Leonard Mitchell McCOLLUM, Appellant, v. MT. ARARAT BAPTIST CHURCH, INC., et al., Appellees.
Appellant, Leonard M. McCollum, a prison inmate, brought suit against Mt. Ararat Baptist Church, Inc., Mt. Ararat Academy, Inc, and Mt. Ararat Child Development Center, Inc., alleging a single business enterprise and breach of contract. The trial court dismissed the suit as frivolous, pursuant to tex. Civ. Prac. & Rem.Code Ann. § 14.003 (Vernon Supp.1998). On appeal, McCollum contends the trial court (1) abused its discretion by dismissing the suit as frivolous and (2) erred by failing to enter a default judgment in favor of appellant. We affirm.
In his petition, McCollum alleged that in June 1995, he executed a written contract with Mt. Ararat Baptist Church. Pursuant to the contract, McCollum was to provide consulting services to Mt. Ararat in their development of a Christian school and education center. McCollum was to perform the services for a period of five years and was to receive an annual salary for his work. McCollum contends that Ameal Jones, the pastor of the church, and Alton Smith, the president of the Mt. Ararat Academy, both signed the contract. A copy of the contract was attached to McCollum's petition, but the exhibit shows it was signed by neither Jones nor Smith.
Mt. Ararat did not file an answer in the lawsuit, and McCollum filed a motion for default judgment. At the default judgment hearing, Jones appeared for the first time in the case. After hearing statements from both McCollum and Jones, the trial court dismissed the case, finding McCollum's suit to be frivolous.
In his first point of error, McCollum contends the trial court abused its discretion in dismissing his case. The legislature has provided that a trial court may dismiss any frivolous or malicious claim brought by an inmate who has filed “an affidavit or unsworn declaration of inability to pay.” tex Civ. Prac. & Rem.Code Ann. § 14.001 (Vernon 1996); see also tex. Civ. Prac. & Rem.Code Ann. § 14.003(b) (Vernon 1996). In determining whether a claim is frivolous or malicious, the court may consider a number of factors, one of which is whether the “claim's realistic chance of ultimate success is slight.” Id. at § 14.003(b).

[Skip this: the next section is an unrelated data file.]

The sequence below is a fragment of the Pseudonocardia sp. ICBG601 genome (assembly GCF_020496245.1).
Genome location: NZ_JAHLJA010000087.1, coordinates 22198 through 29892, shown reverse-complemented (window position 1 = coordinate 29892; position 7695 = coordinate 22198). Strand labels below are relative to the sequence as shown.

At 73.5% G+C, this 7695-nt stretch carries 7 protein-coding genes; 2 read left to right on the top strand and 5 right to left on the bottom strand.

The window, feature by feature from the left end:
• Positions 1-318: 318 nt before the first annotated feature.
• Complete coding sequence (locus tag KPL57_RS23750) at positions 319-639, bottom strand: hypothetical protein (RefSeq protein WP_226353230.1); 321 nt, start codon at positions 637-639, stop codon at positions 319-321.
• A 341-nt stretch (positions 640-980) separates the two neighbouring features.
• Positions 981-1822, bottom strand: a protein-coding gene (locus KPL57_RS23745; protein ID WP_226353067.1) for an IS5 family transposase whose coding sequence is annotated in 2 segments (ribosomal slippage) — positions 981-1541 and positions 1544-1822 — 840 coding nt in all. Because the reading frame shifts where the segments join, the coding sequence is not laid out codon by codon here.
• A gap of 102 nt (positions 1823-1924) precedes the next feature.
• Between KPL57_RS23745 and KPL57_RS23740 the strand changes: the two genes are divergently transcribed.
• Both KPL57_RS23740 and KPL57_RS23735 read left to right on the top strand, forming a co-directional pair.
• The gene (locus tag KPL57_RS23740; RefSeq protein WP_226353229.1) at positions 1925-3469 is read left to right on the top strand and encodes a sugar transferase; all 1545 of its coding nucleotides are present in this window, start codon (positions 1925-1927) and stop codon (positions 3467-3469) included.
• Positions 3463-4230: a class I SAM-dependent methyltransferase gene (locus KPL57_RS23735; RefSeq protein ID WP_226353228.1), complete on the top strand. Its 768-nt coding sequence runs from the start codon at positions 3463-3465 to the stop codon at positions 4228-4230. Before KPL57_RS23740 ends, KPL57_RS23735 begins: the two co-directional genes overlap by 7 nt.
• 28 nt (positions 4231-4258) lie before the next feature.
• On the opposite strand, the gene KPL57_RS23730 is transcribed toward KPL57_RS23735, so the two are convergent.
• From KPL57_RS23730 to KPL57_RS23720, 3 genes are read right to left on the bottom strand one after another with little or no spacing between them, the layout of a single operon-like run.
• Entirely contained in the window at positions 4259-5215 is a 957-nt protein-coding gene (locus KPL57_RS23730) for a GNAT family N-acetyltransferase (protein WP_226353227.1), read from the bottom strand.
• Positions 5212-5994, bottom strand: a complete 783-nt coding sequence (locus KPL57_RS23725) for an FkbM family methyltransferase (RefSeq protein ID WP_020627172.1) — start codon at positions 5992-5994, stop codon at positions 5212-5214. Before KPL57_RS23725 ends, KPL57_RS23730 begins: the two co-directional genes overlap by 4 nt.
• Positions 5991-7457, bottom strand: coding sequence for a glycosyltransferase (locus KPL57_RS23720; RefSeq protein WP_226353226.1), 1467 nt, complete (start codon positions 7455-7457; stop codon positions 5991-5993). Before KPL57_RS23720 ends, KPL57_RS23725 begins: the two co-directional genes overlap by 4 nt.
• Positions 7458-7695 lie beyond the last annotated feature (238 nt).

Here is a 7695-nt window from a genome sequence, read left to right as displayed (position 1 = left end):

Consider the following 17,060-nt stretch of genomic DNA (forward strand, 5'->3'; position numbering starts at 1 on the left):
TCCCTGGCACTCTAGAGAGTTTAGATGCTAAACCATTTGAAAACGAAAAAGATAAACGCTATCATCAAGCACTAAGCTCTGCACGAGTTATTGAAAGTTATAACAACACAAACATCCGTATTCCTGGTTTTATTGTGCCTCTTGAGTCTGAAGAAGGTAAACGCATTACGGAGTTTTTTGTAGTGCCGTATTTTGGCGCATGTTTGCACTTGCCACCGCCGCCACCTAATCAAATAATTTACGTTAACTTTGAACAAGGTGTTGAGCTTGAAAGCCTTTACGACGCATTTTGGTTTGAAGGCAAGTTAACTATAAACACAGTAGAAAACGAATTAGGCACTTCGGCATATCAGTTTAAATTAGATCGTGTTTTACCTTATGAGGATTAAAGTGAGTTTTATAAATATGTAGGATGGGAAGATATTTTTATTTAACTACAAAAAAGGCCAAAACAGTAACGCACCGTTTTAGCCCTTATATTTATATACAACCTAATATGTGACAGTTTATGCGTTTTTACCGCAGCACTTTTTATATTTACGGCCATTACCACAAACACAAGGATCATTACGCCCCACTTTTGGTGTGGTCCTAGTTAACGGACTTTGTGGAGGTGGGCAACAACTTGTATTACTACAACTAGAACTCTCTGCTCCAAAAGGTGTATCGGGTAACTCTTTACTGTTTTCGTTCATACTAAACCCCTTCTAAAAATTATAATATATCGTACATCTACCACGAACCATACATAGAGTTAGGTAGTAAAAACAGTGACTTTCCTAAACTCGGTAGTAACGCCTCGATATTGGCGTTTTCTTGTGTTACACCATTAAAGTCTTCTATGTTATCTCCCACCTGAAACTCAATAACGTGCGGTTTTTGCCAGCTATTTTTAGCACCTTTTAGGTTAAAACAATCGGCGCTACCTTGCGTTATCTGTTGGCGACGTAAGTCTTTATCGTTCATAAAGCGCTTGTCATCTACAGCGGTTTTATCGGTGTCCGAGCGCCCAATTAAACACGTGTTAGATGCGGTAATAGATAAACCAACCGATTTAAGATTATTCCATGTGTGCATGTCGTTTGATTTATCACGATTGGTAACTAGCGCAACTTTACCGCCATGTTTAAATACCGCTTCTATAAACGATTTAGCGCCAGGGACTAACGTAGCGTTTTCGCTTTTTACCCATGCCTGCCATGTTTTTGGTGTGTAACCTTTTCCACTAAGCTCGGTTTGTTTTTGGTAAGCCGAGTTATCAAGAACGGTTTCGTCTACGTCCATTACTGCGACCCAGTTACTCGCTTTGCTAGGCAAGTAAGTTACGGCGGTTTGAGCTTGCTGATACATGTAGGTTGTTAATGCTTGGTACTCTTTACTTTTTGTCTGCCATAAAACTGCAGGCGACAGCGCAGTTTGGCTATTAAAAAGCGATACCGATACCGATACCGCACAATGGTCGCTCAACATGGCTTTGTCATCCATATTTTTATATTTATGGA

The dismissal of a cause of action under chapter fourteen is reviewed under an abuse of discretion standard. See Hickson v. Moya, 926 S.W.2d 397 (Tex.App.-Waco 1996, no pet.). To establish an abuse of discretion, the complaining party must show the trial court's action was arbitrary or unreasonable in light of all of the circumstances in the case. See Smithson v. Cessna Aircraft Co., 665 S.W.2d 439, 443 (Tex.1984). Stated differently, abuse of discretion is determined by examining whether the court acted without reference to any guiding principles. See Hickson, 926 S.W.2d at 398.
McCollum contends the trial court had no authority to dismiss his case because all the essentials for the formation of a viable contract were present. Thus, he claims the trial court could not have reasonably concluded his suit had little chance of success. The record, however, supports the trial court's conclusion. The “contract” upon which the suit is based is signed only by McCollum. At the hearing on the motion to dismiss, McCollum testified that he was unable to procure the original contract, which he alleges contained the signatures of Jones and Smith. Jones testified that neither he, nor anyone with authority at Mt. Ararat, had ever signed the alleged contract. McCollum never produced a copy of the contract signed by Jones or Smith.